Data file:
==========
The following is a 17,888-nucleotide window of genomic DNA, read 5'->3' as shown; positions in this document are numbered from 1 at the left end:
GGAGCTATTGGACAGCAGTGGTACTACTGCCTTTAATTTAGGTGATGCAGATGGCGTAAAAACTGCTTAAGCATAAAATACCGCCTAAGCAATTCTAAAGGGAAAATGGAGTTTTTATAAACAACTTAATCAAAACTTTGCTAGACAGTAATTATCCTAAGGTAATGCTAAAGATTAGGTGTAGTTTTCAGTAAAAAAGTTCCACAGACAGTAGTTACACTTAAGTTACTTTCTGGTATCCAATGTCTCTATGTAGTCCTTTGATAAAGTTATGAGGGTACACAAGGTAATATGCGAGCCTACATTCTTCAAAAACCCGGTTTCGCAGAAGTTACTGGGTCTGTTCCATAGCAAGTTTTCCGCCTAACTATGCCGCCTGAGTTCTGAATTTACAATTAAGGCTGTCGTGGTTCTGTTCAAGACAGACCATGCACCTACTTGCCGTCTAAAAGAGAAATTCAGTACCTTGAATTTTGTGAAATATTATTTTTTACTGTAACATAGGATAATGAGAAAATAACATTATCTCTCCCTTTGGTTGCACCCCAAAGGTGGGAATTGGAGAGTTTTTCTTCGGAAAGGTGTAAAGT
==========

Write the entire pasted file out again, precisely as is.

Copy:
The following is a 17,888-nucleotide window of genomic DNA, read 5'->3' as shown; positions in this document are numbered from 1 at the left end:
GGAGCTATTGGACAGCAGTGGTACTACTGCCTTTAATTTAGGTGATGCAGATGGCGTAAAAACTGCTTAAGCATAAAATACCGCCTAAGCAATTCTAAAGGGAAAATGGAGTTTTTATAAACAACTTAATCAAAACTTTGCTAGACAGTAATTATCCTAAGGTAATGCTAAAGATTAGGTGTAGTTTTCAGTAAAAAAGTTCCACAGACAGTAGTTACACTTAAGTTACTTTCTGGTATCCAATGTCTCTATGTAGTCCTTTGATAAAGTTATGAGGGTACACAAGGTAATATGCGAGCCTACATTCTTCAAAAACCCGGTTTCGCAGAAGTTACTGGGTCTGTTCCATAGCAAGTTTTCCGCCTAACTATGCCGCCTGAGTTCTGAATTTACAATTAAGGCTGTCGTGGTTCTGTTCAAGACAGACCATGCACCTACTTGCCGTCTAAAAGAGAAATTCAGTACCTTGAATTTTGTGAAATATTATTTTTTACTGTAACATAGGATAATGAGAAAATAACATTATCTCTCCCTTTGGTTGCACCCCAAAGGTGGGAATTGGAGAGTTTTTCTTCGGAAAGGTGTAAAGT